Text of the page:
After remaining flat following the mortgage crisis, San Antonio property values started creeping up after 2012. Last year, a lot of homes in this area saw 30 to 50 percent increases. Plenty of people are noticing that value, too.

“What they’re trying to do is buy up these old houses and get us out of here," says Cantu. "That’s what they did to King William."

A lot of people in this area says they’re constantly solicited by people wanting to buy their homes. 

Dolores Martinez calls a woman over from the sidewalk to ask what she's passing out at each house. "Anyone who’s interested in selling their house, or if there’s any that are vacant or anything like that," says the woman. 

This woman is distributing door hangers for a private company. The "Want to sell fast? We pay cash!” kind.

In addition to tons of renovations and flips, all sorts of development is happening around here. Old factories are converted to lofts. Demolished gas stations are turned into townhomes. While living in these newer options is not cheap, Dolores Martinez understands the demand. Young professionals and millennials are moving to San Antonio. And across the country, more people just want to live in city centers.

"We welcome new people, we just don’t welcome higher taxes," says Martinez. 

Mary Kiekie says that’s a tough balance to strike. She’s the Deputy Appraiser for the Bexar County Appraisal District.

“When an area gets hot, people will pay a lot of money for those houses," says Kieke. "It can be hard for people to stay where they are, and I don’t know that anyone has found a solution yet."

Kieke says appraisers don’t look at trends, they look at home sales. So, the market largely decides your home appraisal value.  But she says some of the panic in the neighborhood may be misplaced.

“Your value increase is capped at 10 percent per year," says Kieke. "If you’re over 65 the amount is frozen at the point you turn 65.”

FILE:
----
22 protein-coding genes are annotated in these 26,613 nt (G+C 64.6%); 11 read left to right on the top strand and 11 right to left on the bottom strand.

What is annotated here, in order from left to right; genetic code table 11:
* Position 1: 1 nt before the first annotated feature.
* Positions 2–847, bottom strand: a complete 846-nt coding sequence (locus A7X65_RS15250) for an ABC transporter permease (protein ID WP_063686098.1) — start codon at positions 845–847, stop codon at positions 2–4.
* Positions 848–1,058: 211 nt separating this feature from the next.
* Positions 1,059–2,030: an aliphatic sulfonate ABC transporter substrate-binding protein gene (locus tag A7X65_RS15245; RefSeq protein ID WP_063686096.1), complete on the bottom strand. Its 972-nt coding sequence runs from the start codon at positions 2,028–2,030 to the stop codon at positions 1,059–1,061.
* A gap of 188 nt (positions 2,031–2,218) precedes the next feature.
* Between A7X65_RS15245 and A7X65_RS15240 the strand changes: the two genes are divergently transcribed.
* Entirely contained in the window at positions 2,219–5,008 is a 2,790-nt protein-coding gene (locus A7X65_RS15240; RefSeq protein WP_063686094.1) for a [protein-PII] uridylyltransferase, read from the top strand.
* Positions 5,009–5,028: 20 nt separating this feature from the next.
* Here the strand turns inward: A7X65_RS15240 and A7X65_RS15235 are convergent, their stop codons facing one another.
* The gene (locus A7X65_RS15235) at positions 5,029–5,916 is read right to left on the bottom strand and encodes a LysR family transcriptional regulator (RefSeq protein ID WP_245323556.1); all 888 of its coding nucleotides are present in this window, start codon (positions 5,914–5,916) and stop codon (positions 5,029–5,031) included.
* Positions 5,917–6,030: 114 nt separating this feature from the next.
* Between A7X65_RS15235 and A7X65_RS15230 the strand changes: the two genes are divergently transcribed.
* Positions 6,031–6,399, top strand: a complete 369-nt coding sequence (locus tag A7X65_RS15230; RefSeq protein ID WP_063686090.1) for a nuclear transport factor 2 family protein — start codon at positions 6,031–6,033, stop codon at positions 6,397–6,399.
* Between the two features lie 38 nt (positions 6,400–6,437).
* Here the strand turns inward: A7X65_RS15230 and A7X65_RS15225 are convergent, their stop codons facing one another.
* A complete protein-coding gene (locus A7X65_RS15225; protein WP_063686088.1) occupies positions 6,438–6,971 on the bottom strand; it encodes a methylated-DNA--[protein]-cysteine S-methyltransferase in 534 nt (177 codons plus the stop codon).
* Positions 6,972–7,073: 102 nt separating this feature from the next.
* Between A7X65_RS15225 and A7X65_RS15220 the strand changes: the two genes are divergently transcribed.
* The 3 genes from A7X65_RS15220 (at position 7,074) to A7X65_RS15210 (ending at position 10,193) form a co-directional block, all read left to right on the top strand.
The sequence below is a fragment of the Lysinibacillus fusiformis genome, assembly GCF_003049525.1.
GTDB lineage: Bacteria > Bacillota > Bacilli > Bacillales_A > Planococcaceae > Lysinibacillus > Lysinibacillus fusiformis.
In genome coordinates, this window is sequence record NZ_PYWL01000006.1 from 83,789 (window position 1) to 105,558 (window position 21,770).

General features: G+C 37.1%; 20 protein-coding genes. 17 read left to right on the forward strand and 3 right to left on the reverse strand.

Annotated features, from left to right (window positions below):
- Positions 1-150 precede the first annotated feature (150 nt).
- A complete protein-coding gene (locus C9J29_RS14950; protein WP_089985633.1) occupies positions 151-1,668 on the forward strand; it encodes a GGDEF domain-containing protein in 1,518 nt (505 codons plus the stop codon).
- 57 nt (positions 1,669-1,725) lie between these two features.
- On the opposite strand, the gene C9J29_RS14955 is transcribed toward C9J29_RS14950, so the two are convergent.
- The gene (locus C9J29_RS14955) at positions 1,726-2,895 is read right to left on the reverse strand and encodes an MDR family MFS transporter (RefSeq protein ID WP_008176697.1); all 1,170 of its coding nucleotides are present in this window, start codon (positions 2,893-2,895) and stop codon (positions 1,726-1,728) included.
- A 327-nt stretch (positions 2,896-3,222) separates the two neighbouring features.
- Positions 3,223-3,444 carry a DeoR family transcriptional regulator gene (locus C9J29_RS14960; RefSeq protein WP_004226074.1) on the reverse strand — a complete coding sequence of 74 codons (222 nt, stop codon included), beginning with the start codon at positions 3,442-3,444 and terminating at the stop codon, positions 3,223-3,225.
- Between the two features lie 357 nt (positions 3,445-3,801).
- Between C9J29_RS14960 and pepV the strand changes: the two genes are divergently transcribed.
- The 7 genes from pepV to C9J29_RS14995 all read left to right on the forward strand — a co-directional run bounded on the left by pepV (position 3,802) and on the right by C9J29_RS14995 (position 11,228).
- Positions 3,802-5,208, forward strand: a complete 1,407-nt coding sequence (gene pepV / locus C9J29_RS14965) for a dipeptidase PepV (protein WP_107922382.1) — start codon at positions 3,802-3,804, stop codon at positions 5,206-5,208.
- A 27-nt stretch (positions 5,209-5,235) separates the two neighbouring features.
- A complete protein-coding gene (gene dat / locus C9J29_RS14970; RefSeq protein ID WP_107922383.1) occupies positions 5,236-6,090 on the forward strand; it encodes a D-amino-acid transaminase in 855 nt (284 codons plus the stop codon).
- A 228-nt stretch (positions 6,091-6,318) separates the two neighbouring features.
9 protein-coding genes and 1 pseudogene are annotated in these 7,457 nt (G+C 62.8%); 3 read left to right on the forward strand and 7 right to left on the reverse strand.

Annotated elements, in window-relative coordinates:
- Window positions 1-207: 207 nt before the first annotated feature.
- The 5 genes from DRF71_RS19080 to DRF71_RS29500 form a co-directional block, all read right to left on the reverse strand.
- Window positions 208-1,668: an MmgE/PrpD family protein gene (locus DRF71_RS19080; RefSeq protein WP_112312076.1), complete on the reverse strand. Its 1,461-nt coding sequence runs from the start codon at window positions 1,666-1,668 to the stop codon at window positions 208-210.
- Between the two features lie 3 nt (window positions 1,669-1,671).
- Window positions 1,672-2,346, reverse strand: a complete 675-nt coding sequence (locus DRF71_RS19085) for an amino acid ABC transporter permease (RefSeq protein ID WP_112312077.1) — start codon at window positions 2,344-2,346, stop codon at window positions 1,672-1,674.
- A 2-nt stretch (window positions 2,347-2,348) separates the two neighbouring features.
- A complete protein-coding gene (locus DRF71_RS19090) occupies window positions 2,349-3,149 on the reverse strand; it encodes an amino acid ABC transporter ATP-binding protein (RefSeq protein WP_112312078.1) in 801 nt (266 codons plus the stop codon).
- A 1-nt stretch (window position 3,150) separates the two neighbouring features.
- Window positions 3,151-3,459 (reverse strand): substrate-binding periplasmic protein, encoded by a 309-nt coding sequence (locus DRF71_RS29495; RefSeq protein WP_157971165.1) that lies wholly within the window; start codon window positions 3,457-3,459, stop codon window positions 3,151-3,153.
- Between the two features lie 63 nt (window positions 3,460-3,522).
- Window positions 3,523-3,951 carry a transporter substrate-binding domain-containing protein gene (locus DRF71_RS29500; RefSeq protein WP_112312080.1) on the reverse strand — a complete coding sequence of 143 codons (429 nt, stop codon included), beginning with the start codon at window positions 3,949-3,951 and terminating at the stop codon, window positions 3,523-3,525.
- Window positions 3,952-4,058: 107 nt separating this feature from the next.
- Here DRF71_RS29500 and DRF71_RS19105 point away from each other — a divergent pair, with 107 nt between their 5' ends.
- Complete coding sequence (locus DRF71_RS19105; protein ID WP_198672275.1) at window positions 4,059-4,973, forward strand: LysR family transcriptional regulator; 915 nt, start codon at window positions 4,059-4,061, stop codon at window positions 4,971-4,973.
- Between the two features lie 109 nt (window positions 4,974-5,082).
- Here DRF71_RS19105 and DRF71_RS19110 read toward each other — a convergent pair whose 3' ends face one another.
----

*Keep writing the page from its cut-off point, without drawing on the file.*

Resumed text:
Kieke says those circuit breakers help control a lot of people’s payments, plus there are all sorts of exemptions for things like disabled veterans and historic properties.

Still, residents are worried if value keeps going up exponentially, even a 10 percent increase year over year could really add up.  But for Dolores, it’s a double edged sword.

We drive by a pretty dilapidated property. "Do we prefer buildings like that, to the developments?" asks Martinez. "Absolutely not. Look at that, vandalized, and broken down."

While there are some protections in place for homes in historically designated neighborhoods, old surrounding properties can always be rezoned. Most residents and folks at the city predict a lot more preservation, and a lot more development. But ultimately the future landscape of housing in San Antonio will come to be one renovation, or one demolition at a time.

Virginia joined Texas Public Radio in September, 2015. Prior to hosting and producing Fronteras for TPR, she worked at WBOI in Indiana to report on often overlooked stories in the community. Virginia began her reporting career at the Statehouse in Salem, OR, and has reported for the Northwest News Network and Oregon Public Broadcasting.